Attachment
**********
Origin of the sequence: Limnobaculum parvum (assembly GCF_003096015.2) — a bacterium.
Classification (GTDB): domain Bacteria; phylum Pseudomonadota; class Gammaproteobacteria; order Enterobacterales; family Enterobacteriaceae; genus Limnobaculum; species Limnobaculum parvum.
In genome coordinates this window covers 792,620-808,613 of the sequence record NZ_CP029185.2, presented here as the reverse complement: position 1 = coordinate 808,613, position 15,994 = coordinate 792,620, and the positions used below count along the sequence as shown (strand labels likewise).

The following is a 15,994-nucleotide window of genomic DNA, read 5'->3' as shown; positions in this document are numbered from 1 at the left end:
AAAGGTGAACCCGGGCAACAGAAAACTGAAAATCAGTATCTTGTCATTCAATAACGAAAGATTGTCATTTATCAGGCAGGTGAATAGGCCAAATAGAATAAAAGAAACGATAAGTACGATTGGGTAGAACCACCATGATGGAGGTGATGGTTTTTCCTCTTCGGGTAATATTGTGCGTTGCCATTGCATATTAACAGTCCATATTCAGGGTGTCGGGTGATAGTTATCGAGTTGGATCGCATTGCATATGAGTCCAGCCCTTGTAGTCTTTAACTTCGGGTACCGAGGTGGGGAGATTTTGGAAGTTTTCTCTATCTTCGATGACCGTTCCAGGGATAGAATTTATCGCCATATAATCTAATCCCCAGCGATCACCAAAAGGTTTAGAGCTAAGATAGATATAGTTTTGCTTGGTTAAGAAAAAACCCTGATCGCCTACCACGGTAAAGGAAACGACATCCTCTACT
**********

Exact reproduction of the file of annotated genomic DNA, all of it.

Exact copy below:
Origin of the sequence: Limnobaculum parvum (assembly GCF_003096015.2) — a bacterium.
Classification (GTDB): domain Bacteria; phylum Pseudomonadota; class Gammaproteobacteria; order Enterobacterales; family Enterobacteriaceae; genus Limnobaculum; species Limnobaculum parvum.
In genome coordinates this window covers 792,620-808,613 of the sequence record NZ_CP029185.2, presented here as the reverse complement: position 1 = coordinate 808,613, position 15,994 = coordinate 792,620, and the positions used below count along the sequence as shown (strand labels likewise).

The following is a 15,994-nucleotide window of genomic DNA, read 5'->3' as shown; positions in this document are numbered from 1 at the left end:
AAAGGTGAACCCGGGCAACAGAAAACTGAAAATCAGTATCTTGTCATTCAATAACGAAAGATTGTCATTTATCAGGCAGGTGAATAGGCCAAATAGAATAAAAGAAACGATAAGTACGATTGGGTAGAACCACCATGATGGAGGTGATGGTTTTTCCTCTTCGGGTAATATTGTGCGTTGCCATTGCATATTAACAGTCCATATTCAGGGTGTCGGGTGATAGTTATCGAGTTGGATCGCATTGCATATGAGTCCAGCCCTTGTAGTCTTTAACTTCGGGTACCGAGGTGGGGAGATTTTGGAAGTTTTCTCTATCTTCGATGACCGTTCCAGGGATAGAATTTATCGCCATATAATCTAATCCCCAGCGATCACCAAAAGGTTTAGAGCTAAGATAGATATAGTTTTGCTTGGTTAAGAAAAAACCCTGATCGCCTACCACGGTAAAGGAAACGACATCCTCTACT